in its current experimental fork, TurtleArtPortfolio
, allows students to use Python functions in a special block.
The intention of this feature is to provide a "higher ceiling
" for open ended learning. I decided to try this function to do an analogue clock
, a task that I had previously done in Gamemaker.
It turned out to be a trivial exercise for some learning goals because trigonometric functions of sin() cos() and pi() were not required, I could just use set heading.
I required the time library functions from Python which had not been imported, this meant I had to hack the TurtleArt source file talogo.py adding the line
from time import localtime(as of V13, this is not required)
The programmming in TA visual blocks is shown in the picture below.
The code to the right draws 12 hour marks from radius 200 to 220. The code to the left draws the second, minute and hour hand. The heading for the second hand, for example, is calculated as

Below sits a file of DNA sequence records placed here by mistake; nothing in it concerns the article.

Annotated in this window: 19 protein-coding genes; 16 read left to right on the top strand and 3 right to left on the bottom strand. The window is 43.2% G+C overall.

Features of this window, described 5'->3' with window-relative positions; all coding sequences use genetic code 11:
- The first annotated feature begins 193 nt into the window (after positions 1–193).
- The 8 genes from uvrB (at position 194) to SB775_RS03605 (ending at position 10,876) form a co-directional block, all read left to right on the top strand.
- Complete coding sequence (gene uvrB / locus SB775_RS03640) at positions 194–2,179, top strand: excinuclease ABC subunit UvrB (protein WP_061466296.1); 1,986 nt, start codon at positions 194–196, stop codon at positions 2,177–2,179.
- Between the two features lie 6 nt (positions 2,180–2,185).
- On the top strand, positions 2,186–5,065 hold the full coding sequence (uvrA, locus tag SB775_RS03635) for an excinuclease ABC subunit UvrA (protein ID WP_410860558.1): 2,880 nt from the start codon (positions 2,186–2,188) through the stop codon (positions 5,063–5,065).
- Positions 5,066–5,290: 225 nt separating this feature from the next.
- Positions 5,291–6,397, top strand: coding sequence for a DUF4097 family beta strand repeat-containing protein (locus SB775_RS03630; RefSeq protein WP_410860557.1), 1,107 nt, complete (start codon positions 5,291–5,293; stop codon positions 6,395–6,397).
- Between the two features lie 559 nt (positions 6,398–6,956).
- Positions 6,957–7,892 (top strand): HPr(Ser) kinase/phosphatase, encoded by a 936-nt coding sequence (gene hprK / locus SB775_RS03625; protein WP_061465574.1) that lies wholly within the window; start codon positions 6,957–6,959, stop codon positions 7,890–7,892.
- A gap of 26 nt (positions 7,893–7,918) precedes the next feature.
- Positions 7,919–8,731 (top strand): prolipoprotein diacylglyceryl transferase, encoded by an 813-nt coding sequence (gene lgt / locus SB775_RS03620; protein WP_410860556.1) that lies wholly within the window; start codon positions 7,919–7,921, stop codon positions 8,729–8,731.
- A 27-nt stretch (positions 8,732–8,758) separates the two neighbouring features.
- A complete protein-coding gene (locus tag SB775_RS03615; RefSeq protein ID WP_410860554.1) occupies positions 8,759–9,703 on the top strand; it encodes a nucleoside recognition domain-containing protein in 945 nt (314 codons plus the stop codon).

seth=localtime().tm_sec * 6
for the minute and hour use tm_min and tm_hour respectively.
The output:What I found hard
The time function that I required was not already imported into TurtleArt. Can you use the insert function block to import a library? Apparently not because import does not return a value. Could the block be reprogrammed so that it does not need to return a value? If all likely imports are already programmed in, does TurtleArt become clumsy, slow to load and a memory hog? If students can't access all functions they don't have a sufficiently high ceiling.
Finding the correct syntax for time
. There was a lack of documentation or programming examples that explained that localtime() returns a structure with elements including tm_hour. Also the correct syntax depending on whether one function or the whole library was imported. Specifically, it was hard to discover that the correct syntax could be:
from time import localtime
and that the two lines of code above could be combined, eliminating the need for the temporary structure variable mytime
from time import localtimeIt either needs better documentation, more code examples or both.
What didn't work
The block has insufficient space to type in long expressions, you can't edit an expression, you have to retype it, when dragging a block containing a long expression, it leaves bits of text on the canvas.
Labels: olpc, Python, Sugar, TurtleArt